Date of Award


Degree Name

PhD Nursing

Dissertation Committee

Ann M. Mayo, DNSc, RN, FAAN, Chairperson; Ruth A. Bush, PhD, MPH, FAMIA, Member; Kathleen Stacy, PhD, RN, APRN-CNS, CCNS, FNSC, Member; Michelle Hamel, MD, PhD, FACS, Member


trauma recidivism, injury perception, risk perception, threat orientation, perceived likelihood of recurrent injury, perceived susceptibility


Purpose: To describe select sociodemographic and clinical variables, threat orientations, and the perceived likelihood of recurrent injury (PLRI) of individuals deemed at risk for trauma recidivism (TR).

Background: Injuries and violence are the leading cause of traumatic death among persons aged 1 to 44 in the United States. Trauma recidivism occurs when an individual experiences more than one significant injury requiring hospital care in a five-year period. The relationship between a trauma recidivist’s perception of recurrent injury and orientation towards a threat remains unclear.

Conceptual Basis: Trauma recidivism risk factors contribute to forming an individual’s PLRI. When individuals acknowledge the likelihood of recurrent injury, a specific threat orientation is formed based on their perceived risk. A person will either accept their risk for injury and take preventative action or ignore their risk and avoid preventative measures. As a result, the likelihood of TR either decreases or increases.

Designs and Methods: A quantitative cross-sectional study was conducted with Level II trauma inpatients (N = 84) in Southern California from October 2021-January 2022. Paper surveys containing sociodemographic information and three instruments were administered to participants before discharge. Clinical variables were later extracted from electronic health records.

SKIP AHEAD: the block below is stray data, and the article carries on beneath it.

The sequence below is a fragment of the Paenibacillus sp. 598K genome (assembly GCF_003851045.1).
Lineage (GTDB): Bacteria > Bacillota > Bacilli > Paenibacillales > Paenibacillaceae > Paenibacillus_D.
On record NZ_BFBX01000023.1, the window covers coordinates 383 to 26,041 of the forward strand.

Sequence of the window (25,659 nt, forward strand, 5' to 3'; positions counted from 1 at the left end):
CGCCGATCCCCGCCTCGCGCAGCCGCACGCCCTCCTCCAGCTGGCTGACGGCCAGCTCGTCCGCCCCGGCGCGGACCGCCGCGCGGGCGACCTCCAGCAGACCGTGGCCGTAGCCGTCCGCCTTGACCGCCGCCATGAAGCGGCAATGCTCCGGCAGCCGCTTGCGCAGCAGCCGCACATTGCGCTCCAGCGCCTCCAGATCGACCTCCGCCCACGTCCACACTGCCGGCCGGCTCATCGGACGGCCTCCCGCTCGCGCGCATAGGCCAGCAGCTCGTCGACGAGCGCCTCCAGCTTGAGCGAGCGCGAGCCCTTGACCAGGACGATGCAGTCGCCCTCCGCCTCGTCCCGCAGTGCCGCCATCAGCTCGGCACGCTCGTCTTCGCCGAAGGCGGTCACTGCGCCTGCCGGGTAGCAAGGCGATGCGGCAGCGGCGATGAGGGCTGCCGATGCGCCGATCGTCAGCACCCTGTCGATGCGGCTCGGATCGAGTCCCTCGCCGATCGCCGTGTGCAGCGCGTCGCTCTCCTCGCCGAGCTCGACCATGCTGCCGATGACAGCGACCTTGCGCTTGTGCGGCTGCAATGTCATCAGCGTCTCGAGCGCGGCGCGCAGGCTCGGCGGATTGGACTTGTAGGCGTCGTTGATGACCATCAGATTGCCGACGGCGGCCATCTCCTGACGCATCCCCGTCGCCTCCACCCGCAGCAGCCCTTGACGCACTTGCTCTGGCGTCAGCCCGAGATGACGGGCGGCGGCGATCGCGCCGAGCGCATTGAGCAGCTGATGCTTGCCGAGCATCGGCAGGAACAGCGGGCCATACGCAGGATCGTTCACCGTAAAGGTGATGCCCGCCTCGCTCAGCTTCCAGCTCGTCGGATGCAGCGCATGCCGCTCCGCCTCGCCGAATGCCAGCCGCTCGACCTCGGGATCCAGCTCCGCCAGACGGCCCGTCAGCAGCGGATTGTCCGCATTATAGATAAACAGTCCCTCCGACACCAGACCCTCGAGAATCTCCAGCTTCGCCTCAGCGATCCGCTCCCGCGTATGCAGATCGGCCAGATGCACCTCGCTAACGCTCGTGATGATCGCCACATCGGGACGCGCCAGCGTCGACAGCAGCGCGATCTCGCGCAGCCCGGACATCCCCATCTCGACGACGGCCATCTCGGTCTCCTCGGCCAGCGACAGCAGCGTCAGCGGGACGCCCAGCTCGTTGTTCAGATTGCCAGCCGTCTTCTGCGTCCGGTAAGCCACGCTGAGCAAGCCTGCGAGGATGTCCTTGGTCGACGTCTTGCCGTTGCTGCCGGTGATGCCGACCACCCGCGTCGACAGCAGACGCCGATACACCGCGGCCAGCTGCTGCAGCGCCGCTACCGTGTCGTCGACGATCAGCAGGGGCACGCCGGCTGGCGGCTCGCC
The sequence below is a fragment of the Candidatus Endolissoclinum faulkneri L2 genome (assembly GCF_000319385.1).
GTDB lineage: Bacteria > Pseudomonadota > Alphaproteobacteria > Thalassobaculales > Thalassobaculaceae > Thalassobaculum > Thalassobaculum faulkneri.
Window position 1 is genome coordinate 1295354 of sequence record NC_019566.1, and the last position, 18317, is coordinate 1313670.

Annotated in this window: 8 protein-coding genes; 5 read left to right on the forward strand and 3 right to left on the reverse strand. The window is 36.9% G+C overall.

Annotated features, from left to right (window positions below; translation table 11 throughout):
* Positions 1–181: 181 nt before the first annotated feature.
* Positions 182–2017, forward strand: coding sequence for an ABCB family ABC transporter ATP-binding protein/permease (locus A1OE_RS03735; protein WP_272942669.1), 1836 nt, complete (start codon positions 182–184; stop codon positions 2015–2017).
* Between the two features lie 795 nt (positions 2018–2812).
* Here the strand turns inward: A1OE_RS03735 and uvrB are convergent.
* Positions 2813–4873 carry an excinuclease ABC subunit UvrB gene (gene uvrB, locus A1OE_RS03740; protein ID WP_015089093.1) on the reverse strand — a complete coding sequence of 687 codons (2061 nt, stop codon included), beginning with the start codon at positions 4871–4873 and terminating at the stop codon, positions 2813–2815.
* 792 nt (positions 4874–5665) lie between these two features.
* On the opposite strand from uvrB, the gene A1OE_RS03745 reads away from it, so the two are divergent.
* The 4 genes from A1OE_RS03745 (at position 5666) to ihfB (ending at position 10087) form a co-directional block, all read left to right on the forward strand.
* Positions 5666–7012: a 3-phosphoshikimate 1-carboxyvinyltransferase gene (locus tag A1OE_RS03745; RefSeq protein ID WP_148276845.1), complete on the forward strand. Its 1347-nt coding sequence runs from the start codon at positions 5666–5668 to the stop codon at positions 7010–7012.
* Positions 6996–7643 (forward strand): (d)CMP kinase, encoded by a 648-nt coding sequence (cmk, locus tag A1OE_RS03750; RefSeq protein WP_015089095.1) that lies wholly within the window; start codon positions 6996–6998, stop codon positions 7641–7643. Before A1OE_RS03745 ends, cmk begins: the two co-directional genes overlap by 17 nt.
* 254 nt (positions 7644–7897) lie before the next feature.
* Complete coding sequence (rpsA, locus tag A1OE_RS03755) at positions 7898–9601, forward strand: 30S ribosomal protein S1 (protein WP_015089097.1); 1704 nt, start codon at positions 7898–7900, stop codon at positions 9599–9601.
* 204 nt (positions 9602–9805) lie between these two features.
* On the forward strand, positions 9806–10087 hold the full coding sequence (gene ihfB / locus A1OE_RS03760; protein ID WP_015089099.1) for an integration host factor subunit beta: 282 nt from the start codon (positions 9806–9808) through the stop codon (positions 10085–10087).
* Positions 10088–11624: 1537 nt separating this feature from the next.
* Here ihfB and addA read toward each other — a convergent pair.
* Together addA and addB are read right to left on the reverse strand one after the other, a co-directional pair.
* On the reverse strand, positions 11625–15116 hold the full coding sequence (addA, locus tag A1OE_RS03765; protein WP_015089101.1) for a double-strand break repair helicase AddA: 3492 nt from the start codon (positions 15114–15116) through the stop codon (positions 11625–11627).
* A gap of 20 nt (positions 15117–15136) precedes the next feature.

Findings: The TR rate in this sample was 31%. The presence of mental illness (MI), the total number of MIs, depression, length of hospital stay (LOS), and the response of how likely one may experience TR were significant clinical variables associated with TR. In individuals with two or more diagnoses of MI, the odds of TR were approximately 6.5 times higher when controlling for LOS and participants’ awareness of how likely they may experience TR (PLRI item 1).

Implications for Research: There are currently no instruments to measure TR risk. This study suggests the PLRI and Threat Orientation Scale (TOS) instruments are not ready to measure perceived susceptibility and threat orientations in trauma recidivism research. Further testing of the PLRI and TOS is recommended to endorse their use in future TR studies. Trauma and public health nursing researchers are prime advocates for primary injury prevention and are encouraged to facilitate this instrumentation work.

Document Type

Dissertation: Open Access